The cover shows LeBron James, Stephen Curry, and National Football League commissioner Roger Goodell linking arms in the front, with notable vocal critics of Trump and social injustice like Kerr, Michael Bennett of the Seattle Seahawks, and Aaron Rodgers of the Green Bay Packers behind them.
A reporter asked Curry about the absence of Colin Kaepernick – the man who, last August, sparked the protests now seen throughout sports – from the cover.
This issue of the popular magazine named “A nation divided, sports united”, was previewed on Tuesday by the website’s Twitter account, though it’s expected to reach newsstands on October 2. If you don’t have Kaepernick front and center on that, then something’s wrong.
Curry added he felt the publication was “capitalizing on the hoopla and the media and all that nonsense”, per ESPN.com’s Chris Haynes. It’s kind of hard how certain narratives take place, being prisoners of the moment. “That makes zero sense at all”, he said.
Curry became the centerpiece of this discussion after his decision not to attend the White House invitation was made known to the media during Friday’s Media Day, which drew the uninvitation of a never extended future invitation by President Donald Trump. “He had the most on-the-fence comment”. At Warriors’ Media Day to open National Basketball Association training camp, Curry and Kevin Durant both said they didn’t want to visit the White House, but would let the team decide after a meeting about it. On Saturday, Trump tweeted that the Warriors were uninvited because they were hesitating, citing Curry’s comments. He, Kerr and several other Warriors have also been vocal in their distaste for Trump’s politics and his actions.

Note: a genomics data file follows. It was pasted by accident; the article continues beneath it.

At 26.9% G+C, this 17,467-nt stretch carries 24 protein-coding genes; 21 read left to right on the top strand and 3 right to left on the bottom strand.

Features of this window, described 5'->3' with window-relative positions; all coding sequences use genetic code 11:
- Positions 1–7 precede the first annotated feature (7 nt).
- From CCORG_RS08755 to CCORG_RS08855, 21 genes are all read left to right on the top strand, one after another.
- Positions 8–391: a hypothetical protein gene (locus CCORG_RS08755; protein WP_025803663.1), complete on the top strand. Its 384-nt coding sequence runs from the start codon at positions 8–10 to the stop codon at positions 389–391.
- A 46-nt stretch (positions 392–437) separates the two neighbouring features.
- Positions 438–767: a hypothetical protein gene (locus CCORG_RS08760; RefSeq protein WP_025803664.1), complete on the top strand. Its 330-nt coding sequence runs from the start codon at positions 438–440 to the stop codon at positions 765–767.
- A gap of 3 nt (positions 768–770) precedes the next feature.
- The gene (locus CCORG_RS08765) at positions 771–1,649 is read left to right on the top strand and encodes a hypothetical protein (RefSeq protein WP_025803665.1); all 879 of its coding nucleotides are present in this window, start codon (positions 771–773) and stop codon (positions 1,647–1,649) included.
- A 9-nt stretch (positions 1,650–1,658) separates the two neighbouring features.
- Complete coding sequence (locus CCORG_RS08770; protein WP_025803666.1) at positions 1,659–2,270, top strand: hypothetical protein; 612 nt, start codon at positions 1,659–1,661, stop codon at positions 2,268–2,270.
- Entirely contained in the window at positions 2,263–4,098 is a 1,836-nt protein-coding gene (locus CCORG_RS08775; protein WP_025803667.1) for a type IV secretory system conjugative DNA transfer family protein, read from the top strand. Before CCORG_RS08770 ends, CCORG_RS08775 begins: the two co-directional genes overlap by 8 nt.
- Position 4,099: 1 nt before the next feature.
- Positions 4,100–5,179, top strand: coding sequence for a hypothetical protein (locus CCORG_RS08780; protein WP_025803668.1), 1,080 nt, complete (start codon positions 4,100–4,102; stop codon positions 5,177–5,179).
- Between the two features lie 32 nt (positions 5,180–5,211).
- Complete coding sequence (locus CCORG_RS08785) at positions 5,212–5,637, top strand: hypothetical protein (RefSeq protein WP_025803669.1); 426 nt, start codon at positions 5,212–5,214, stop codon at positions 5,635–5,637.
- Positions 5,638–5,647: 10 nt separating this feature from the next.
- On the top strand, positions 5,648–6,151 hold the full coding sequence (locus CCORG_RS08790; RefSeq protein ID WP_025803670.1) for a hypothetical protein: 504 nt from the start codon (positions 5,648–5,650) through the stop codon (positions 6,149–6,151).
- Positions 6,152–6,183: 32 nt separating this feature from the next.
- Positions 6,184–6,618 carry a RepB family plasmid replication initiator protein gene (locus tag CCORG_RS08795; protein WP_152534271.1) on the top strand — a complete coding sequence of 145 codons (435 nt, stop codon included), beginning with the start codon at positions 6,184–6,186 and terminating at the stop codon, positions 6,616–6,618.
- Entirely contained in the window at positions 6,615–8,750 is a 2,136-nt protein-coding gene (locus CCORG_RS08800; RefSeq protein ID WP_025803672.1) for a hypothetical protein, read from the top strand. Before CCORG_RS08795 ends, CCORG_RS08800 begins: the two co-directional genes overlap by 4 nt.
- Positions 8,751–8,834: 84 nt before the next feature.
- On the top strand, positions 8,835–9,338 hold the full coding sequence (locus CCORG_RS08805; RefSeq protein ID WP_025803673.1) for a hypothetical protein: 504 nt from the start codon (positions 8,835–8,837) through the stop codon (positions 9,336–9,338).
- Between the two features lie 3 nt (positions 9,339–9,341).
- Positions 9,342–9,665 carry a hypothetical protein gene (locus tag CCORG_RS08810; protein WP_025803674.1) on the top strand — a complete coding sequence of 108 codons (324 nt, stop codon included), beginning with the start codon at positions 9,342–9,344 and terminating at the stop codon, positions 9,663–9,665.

While the Sports Illustrated is a somewhat accurate display of this weekend alone, it fails to summarize the entire movement.
“I looked it and went, ‘Where the hell is Kap?'” he said, according to The Athletic’s Tim Kawakami. “I just don’t understand how you can omit the guy who basically began this movement”.